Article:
The Philippines will receive four new patrol vessels from a U.S. company in November 2015, the firm announced September 3.
According to Willard Marine Inc., the U.S. State Department had awarded it a contract to provide the Philippine National Police Maritime Group with patrol vessels equipped for search and rescue operations along the country’s maritime borders.
The move is consistent with efforts by the United States to build the capacity of its allies and partners in the Asia-Pacific such as the Philippines to tackle maritime security challenges. In addition to such assistance, Washington and Manila also inked an Enhanced Defense Cooperation Agreement in 2014 that, if approved by the Philippine legislature, would grant access to U.S. troops, planes and ships in the country on a rotational basis.Enjoying this article? Click here to subscribe for full access. Just $5 a month.
A press release by the firm noted that it would provide it with two aluminum, 30 foot patrol boats with twin 480-hp engines and dual water jets, as well as two 34-foot patrol boats with 600-hp engines and dual water jets. The vessels will be equipped with gun posts forward and aft, and cabins will include features such as shock-mitigating seats to enhance crew comfort and safety. The customized patrol craft for the Philippines is derived from a SeaArk Marine boat design that the company acquired the licensing rights to last year.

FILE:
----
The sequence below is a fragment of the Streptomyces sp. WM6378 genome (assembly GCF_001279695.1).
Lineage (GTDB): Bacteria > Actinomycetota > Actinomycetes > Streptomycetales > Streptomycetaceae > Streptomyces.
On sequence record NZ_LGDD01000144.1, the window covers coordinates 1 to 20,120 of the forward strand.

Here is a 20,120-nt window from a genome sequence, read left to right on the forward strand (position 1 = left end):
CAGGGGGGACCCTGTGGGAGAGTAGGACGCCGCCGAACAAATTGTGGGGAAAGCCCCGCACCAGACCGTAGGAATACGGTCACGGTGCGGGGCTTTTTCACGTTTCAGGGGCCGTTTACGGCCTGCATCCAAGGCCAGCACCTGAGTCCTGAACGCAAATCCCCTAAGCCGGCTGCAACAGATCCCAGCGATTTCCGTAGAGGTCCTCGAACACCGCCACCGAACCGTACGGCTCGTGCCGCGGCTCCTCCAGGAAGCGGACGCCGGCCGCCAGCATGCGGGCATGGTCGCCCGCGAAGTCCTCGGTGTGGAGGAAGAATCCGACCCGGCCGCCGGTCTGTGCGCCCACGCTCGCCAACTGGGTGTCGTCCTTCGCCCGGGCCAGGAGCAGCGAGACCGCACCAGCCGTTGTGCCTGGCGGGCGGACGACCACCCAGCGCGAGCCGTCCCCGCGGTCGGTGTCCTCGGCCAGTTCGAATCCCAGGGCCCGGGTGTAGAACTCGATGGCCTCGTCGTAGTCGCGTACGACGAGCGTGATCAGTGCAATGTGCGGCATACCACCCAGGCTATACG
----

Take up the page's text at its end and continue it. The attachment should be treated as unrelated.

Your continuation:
This is the third time that Willard Marine has been awarded a contract to provide military vessels to the Philippines. In 2013, the company supplied a number of 7 m Sea Force 730 rigid-hull inflatable boats to the Philippine Navy under a U.S. Navy Foreign Military Sales program. Ulrich Gottschling, the company’s president, said the relationship is one that it hopes will continue in the coming years.
“We are confident that the Philippine National Police will get tremendous use of their new Willard patrol boats for many years, and we hope to provide them with additional vessels as their mission requirements grow and evolve over time,” he said.